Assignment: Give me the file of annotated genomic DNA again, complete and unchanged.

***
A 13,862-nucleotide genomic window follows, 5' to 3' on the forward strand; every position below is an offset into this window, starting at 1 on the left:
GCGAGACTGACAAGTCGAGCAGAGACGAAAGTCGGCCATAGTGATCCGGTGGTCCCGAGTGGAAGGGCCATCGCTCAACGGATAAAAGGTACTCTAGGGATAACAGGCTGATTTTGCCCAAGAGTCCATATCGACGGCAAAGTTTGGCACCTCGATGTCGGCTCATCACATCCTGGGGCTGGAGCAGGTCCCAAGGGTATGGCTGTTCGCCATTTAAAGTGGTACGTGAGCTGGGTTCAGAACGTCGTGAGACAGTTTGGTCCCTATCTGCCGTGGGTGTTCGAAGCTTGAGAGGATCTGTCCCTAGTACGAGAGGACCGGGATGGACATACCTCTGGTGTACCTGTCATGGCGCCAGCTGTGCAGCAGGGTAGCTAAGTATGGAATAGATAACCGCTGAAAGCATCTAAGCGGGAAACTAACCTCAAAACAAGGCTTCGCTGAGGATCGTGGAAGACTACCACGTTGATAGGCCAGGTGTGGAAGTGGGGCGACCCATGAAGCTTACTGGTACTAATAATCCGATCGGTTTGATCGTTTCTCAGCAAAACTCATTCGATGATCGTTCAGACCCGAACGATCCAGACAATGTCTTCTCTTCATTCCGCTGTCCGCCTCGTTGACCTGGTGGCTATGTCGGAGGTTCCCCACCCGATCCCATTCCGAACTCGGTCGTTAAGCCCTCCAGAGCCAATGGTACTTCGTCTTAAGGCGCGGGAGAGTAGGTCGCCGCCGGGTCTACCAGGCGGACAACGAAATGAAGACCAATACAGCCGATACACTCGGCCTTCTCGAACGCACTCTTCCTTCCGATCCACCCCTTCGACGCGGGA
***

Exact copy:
A 13,862-nucleotide genomic window follows, 5' to 3' on the forward strand; every position below is an offset into this window, starting at 1 on the left:
GCGAGACTGACAAGTCGAGCAGAGACGAAAGTCGGCCATAGTGATCCGGTGGTCCCGAGTGGAAGGGCCATCGCTCAACGGATAAAAGGTACTCTAGGGATAACAGGCTGATTTTGCCCAAGAGTCCATATCGACGGCAAAGTTTGGCACCTCGATGTCGGCTCATCACATCCTGGGGCTGGAGCAGGTCCCAAGGGTATGGCTGTTCGCCATTTAAAGTGGTACGTGAGCTGGGTTCAGAACGTCGTGAGACAGTTTGGTCCCTATCTGCCGTGGGTGTTCGAAGCTTGAGAGGATCTGTCCCTAGTACGAGAGGACCGGGATGGACATACCTCTGGTGTACCTGTCATGGCGCCAGCTGTGCAGCAGGGTAGCTAAGTATGGAATAGATAACCGCTGAAAGCATCTAAGCGGGAAACTAACCTCAAAACAAGGCTTCGCTGAGGATCGTGGAAGACTACCACGTTGATAGGCCAGGTGTGGAAGTGGGGCGACCCATGAAGCTTACTGGTACTAATAATCCGATCGGTTTGATCGTTTCTCAGCAAAACTCATTCGATGATCGTTCAGACCCGAACGATCCAGACAATGTCTTCTCTTCATTCCGCTGTCCGCCTCGTTGACCTGGTGGCTATGTCGGAGGTTCCCCACCCGATCCCATTCCGAACTCGGTCGTTAAGCCCTCCAGAGCCAATGGTACTTCGTCTTAAGGCGCGGGAGAGTAGGTCGCCGCCGGGTCTACCAGGCGGACAACGAAATGAAGACCAATACAGCCGATACACTCGGCCTTCTCGAACGCACTCTTCCTTCCGATCCACCCCTTCGACGCGGGA